In the Matter of Parenting ZDL-B, 2016 MT 164 (July 12, 2016) (Rice, J.) (5-0, aff’d)
Issue: (1) Whether the district court erred by modifying the parenting plan because changed circumstances did not exist; (2) whether the district court’s findings regarding the child’s best interests were clearly erroneous; and (3) whether the district court erred in denying mother’s request for attorney fees and costs.
Short Answer: (1) No; (2) no; and (2) no.
Facts: Z was born in 2003 to Jessica and Daniel, both of whom were in high school. Jessica was Z’s primary provider, with help from Daniel and their families. Jessica and Daniel did not marry, and parented Z without significant court intervention. Jessica petitioned for a parenting plan in 2005, and the court adopted a stipulated plan. In 2007, the parties filed a stipulated first amended parenting plan, which was also adopted by the court. Under the amended plan, Z lived primarily with Jessica, spending alternating weekends, designated holidays and birthdays with Daniel, “regardless of whether the parents are living in the same community or not.” Both parties admit they were flexible in their parenting time.
Daniel moved to Missoula in 2006, and Jessica moved to Butte in 2008. Z attended school in Butte until 2011, when Jessica moved to Wise River and Z attended school there. In 2012, Jessica moved to Missoula, and Z attended school until Jessica began homeschooling him. Homeschooling did not last long, and Z began attending school in Frenchtown, where he and Jessica lived. During this time, Daniel began spending more time with Z, in excess of the time allotted in the amended plan.
By the fall of 2014, Daniel had moved back to Helena. Jessica decided to move back as well, and Daniel if Z could live with him in anticipation of her relocating there. Daniel understood her to be asking whether Z could live with him or the remainder of the school year, and agreed. Jessica intended only for Z to live with Daniel until the end of the semester, so that she could then move Z to a school near her new home.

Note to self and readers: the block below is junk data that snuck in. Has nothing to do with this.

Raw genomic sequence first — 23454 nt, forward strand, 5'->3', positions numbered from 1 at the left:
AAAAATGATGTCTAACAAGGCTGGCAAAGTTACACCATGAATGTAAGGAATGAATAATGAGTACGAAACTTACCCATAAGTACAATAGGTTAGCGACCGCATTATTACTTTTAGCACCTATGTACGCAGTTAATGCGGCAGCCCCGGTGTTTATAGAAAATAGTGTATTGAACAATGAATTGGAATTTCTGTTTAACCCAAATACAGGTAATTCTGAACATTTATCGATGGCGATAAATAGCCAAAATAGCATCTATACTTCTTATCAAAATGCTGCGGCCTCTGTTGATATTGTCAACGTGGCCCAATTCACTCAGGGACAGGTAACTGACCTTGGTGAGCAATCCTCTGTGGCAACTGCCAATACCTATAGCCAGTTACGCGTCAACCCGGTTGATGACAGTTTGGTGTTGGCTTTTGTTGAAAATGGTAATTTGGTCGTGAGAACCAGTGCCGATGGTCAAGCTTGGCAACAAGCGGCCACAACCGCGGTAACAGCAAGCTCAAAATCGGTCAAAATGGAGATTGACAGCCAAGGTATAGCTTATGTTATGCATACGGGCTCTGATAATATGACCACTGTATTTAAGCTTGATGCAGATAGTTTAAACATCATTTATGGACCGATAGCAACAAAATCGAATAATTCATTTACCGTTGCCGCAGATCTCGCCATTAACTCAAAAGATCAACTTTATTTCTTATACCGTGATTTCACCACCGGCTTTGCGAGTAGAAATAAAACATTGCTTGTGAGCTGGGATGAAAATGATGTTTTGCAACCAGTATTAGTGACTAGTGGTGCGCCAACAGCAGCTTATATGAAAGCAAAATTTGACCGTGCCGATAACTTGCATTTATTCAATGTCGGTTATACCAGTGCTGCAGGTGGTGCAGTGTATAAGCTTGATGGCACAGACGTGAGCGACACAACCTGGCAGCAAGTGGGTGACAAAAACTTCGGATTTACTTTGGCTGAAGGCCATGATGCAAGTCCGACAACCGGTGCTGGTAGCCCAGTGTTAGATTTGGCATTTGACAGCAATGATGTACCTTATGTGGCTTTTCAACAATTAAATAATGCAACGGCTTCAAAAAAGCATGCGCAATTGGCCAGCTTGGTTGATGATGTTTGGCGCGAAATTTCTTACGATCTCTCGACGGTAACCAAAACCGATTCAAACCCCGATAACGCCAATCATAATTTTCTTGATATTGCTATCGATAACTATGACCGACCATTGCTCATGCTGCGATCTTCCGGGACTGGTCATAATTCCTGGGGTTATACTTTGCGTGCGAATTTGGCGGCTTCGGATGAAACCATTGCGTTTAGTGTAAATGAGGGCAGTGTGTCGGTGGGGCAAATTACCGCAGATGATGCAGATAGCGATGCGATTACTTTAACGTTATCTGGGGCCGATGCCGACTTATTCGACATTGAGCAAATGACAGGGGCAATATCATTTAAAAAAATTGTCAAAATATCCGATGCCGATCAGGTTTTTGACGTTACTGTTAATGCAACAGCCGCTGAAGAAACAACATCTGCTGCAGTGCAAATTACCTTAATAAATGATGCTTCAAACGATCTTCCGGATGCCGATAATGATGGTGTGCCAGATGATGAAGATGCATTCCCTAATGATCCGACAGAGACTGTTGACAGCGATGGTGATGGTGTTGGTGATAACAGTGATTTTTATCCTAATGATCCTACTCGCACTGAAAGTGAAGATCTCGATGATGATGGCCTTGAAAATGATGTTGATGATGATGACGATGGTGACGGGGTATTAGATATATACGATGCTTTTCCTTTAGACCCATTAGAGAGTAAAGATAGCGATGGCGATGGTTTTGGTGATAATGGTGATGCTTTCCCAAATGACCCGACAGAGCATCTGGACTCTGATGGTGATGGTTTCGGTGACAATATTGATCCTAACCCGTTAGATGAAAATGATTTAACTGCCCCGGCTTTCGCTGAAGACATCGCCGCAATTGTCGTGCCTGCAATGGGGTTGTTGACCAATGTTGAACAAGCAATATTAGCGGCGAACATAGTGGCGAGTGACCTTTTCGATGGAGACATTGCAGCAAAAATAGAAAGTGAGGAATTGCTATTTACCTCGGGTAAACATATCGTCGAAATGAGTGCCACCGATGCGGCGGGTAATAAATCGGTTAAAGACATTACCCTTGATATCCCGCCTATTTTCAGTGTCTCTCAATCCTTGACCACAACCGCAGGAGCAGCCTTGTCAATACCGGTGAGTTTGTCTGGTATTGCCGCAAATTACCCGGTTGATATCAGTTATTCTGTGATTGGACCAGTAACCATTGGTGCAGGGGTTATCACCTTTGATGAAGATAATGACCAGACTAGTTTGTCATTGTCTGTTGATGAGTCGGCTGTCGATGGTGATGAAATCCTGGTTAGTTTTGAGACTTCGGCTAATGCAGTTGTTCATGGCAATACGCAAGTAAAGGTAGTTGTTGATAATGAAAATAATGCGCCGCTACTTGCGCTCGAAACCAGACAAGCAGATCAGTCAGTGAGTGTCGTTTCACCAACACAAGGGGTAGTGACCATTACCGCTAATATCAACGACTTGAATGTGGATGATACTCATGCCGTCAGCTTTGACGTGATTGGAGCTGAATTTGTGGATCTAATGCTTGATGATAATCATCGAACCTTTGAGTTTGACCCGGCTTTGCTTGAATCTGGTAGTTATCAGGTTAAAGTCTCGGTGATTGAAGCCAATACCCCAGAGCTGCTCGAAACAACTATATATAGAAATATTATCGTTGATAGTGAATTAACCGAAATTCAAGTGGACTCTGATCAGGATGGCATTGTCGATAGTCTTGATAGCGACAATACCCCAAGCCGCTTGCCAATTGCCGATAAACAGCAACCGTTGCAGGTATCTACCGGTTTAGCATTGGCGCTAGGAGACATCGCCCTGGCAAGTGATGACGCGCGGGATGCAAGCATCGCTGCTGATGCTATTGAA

In November 2014, Daniel set up a meeting with Z’s teacher. He told Jessica, who declined to attend because Daniel’s girlfriend would be there. Nonetheless, the parties agreed Jessica could pick Z up early from school that day to have dinner with him. The school did not know Jessica, and she was not registered with them, so they were reluctant to release Z to her. The school called the police and Daniel, and eventually Jessica left with Z.
Jessica withdrew Z from the school, and several days later moved to Wolf Creek to live with her mother. Eventually, she enrolled him in the Wolf Creek School. She did not consult Daniel about any of these decisions.
Daniel filed a pro se emergency motion to amend the amended parenting plan in November 2014. He claimed that the amended plan was outdated and irrelevant, and that Jessica’s frequent moves and changes in school were disrupting Z’s stability. Daniel’s proposed parenting plan named him as the primary residential parent.
The district court named a GAL for Z in December 2014.
Procedural Posture & Holding: In August 2015, the district court held a hearing, taking testimony from both parents, the GAL, Z’s fifth grade teacher at Wolf Creek, and Jessica’s mother. Jessica testified she had bought a house in Dearborn, and intended to enroll Z in Cascade County School. Four days later, the district court issued findings, conclusions and an order modifying the amended plan, naming Daniel as the primary residential parent and providing for parenting time for Jessica. Jessica appeals and the Supreme Court affirms.
Reasoning: (1) The district court did not make a specific finding that a change in circumstances had occurred. However, the Court finds that other findings indicate changed circumstances, including six school in six town over six year. “[I]f moving occurs in a manner that becomes disruptive to the child or to the functioning of the parenting plan, it may constitute a change in circumstances requiring review of the plan.” ¶ 18.
(2) The Court finds that the district court’s findings were not clearly erroneous regarding Z’s adjustment difficulties in school, Z’s abrupt removal from his school, and that Daniel is better equipped at this time to provide a stable environment for Z. The district court’s findings were supported by substantial evidence and the court did not abuse its discretion in analyzing the best interests of the child.
(3) Jessica contends that because Daniel filed his motion within six months of a child support action, and without offering to mediate as provided in the amended plan, the statutory “vexatious presumptions” apply and the district court was mandated to award her attorney fees and costs. Even if the statute applies here, which the Court does not decide, it creates a rebuttable presumption. The district court found that Daniel’s motion was meritorious, not vexatious. The record shows Daniel tried to resolve the dispute outside of the courtroom.